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Curtea de Arges Monastery is a Romanian Orthodox monastery in Curtea de Arges, Romania. The monastery, consacrated in 1517 is faced with pale grey limestone, which was easily chiselled then hardened on exposure. The interior is of brick, plastered and decorated with frescoes. Nearby on the grounds stands the large Neo-Romanian style Royal Palace built in late 19th century.

The building resembles a very large and elaborate mausoleum, and was built in the Byzantine architectural style, with arabesques. The cathedral sits upon a raised platform, 7 ft (2.1 m) above the surrounding grade, and encircled by a stone balustrade. In shape the structure is oblong, with a many-sided annex at the back. A dome rises in the center, fronted by two smaller twisting and leaning cupolas, while a secondary dome, broader and loftier than the central one, springs from the annex. Each summit is crowned by an inverted pear-shaped stone, bearing a triple cross, emblematic of the Trinity.The windows are mere slits; those of the tambours (the cylinders on which the cupolas rest) are curved and slant at an angle of 70 degrees, as though the tambours were leaning to one side.Between the pediment and the cornice a thick corded moulding is carried round the main building. Above this comes a row of circular shields, adorned with intricate arabesques, while bands and wreaths of lilies are everywhere sculptured on the windows, balconies, tambours and cornices, adding lightness to the fabric.Facing the main entrance is a small open shrine, consisting of a cornice and dome upheld by four pillars.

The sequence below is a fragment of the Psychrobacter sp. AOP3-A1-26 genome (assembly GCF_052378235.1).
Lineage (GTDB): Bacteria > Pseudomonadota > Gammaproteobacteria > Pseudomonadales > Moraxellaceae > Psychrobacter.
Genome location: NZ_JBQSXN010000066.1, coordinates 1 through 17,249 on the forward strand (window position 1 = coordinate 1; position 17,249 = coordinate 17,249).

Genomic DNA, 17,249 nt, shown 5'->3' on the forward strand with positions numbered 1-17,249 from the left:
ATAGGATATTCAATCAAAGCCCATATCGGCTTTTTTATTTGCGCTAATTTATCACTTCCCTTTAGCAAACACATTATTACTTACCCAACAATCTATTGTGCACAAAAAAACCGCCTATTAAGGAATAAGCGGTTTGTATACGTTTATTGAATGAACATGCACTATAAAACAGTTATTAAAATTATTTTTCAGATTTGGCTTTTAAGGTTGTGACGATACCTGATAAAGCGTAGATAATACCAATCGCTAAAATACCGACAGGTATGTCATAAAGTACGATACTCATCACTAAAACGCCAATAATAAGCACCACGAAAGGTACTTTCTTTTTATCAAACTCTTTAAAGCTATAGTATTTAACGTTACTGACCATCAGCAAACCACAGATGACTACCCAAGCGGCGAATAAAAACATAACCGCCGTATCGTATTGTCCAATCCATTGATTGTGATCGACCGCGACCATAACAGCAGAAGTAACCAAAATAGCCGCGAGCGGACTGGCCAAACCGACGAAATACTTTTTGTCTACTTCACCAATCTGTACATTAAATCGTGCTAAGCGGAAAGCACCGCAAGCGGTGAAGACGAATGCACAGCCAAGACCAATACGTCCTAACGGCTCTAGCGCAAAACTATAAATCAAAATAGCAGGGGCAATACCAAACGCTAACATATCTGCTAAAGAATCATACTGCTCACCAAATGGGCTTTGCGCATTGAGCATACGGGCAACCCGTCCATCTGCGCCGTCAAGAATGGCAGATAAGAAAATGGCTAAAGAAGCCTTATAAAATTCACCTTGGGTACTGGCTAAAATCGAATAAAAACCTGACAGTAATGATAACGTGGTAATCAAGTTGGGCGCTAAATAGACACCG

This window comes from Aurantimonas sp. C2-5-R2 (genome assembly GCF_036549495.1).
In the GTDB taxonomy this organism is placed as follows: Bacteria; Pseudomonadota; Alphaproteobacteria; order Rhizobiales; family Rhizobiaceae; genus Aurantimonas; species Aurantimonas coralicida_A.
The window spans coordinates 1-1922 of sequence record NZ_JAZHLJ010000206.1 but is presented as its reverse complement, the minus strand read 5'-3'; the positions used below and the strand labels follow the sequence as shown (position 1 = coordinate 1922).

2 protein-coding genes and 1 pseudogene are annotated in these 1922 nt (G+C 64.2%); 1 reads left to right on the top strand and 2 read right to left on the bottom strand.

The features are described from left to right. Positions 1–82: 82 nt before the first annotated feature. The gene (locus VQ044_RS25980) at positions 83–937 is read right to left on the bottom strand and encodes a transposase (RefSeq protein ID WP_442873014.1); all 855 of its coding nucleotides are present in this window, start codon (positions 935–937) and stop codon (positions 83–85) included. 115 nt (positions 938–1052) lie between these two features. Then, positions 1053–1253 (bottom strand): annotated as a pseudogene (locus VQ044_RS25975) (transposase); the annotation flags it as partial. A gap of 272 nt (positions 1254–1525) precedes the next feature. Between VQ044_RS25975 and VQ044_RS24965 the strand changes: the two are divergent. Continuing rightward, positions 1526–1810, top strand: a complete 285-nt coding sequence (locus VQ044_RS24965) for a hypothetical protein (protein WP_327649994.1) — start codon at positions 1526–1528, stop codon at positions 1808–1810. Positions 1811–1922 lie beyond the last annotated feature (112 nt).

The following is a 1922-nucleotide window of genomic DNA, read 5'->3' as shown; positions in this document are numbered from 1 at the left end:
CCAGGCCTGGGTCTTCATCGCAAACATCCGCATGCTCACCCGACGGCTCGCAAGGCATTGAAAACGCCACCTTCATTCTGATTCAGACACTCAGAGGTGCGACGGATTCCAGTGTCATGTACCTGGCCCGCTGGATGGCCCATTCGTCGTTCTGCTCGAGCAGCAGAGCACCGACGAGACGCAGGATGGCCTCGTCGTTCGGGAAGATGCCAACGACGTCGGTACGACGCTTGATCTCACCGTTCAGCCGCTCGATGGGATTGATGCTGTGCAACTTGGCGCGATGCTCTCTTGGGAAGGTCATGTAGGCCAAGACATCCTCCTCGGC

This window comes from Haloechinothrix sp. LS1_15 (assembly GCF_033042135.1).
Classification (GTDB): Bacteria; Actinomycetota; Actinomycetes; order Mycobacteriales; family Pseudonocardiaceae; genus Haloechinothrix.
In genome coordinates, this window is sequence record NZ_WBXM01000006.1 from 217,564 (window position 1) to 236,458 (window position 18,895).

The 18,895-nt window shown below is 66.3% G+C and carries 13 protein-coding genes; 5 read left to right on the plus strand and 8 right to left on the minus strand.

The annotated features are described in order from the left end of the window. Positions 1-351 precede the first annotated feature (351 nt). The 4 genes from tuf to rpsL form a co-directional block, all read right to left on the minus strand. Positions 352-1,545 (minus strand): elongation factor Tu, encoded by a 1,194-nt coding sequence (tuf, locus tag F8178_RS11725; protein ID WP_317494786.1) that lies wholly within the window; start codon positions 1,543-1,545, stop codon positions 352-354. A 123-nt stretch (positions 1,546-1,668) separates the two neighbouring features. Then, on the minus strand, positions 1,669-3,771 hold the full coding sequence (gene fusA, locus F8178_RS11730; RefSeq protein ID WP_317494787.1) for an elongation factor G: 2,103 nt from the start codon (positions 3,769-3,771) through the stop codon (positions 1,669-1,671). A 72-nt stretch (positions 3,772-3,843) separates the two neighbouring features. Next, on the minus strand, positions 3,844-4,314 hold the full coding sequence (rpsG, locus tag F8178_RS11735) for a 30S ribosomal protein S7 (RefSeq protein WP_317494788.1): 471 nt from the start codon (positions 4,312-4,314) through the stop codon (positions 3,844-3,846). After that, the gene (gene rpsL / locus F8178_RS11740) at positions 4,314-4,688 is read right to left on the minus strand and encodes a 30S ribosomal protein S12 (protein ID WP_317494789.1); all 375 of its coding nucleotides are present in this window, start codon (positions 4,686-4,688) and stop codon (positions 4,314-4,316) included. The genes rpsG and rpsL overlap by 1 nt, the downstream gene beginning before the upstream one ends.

Legends of Curtea de Argeș have inspired many Romanian poets, among them the celebrated Vasile Alecsandri. One traditional legend describes how Neagoe Basarab, while a hostage in Constantinople, designed a splendid mosque for the sultan, returning to build the cathedral out of the surplus materials.

Manole legend

A legend tells of Radu Negru employing a Meşterul Manole or Manoli as architect. With Manole being unable to finish the walls, the prince threatened him and his assistants with death. At last Manole suggested that they should follow the ancient custom of placing a living woman into the foundations; and that she who first appeared on the following morning should be the victim. The other masons warned their families, and Manole was forced to sacrifice his own wife. Thus the cathedral was built.

When Manole and his masons told the prince that they could always build an even greater building, Radu Negru had them stranded on the roof so that they could not build something to match it. They fashioned wooden wings and tried to fly off the roof, but, one by one, they all fell to the ground. A spring of clear water, named after Manole, is said to mark the spot where he fell.

This motif is widespread in South-East Europe, most notably also in Russia, like the blinding of the Masons of Saint Basil’s Cathedral by Ivan the Terrible.


On 16 December 2017, King Michael I was buried here with a full state funeral, his remains joining those of his wife Queen Anne, who had died in 2016. Those attending the funeral included Carl XVI Gustaf of Sweden and Queen SilviaJuan Carlos I of Spain and Queen SofiaCharles, Prince of Wales, Henri, Grand Duke of Luxembourg, and Princess Astrid and Prince Lorenz of Belgium.

The remains of Queen Mother Helen, the mother of King Michael, were returned to Romania from the Bois-de-Vaux Cemetery in Switzerland on 18 October 2019. They were interred in the cathedral on 19 October.

Do you like Curtea de Arges Monastery? Read an article about stunning Sambata de Sus Monastery

Tombs of King Michael I and his wife Queen Anne
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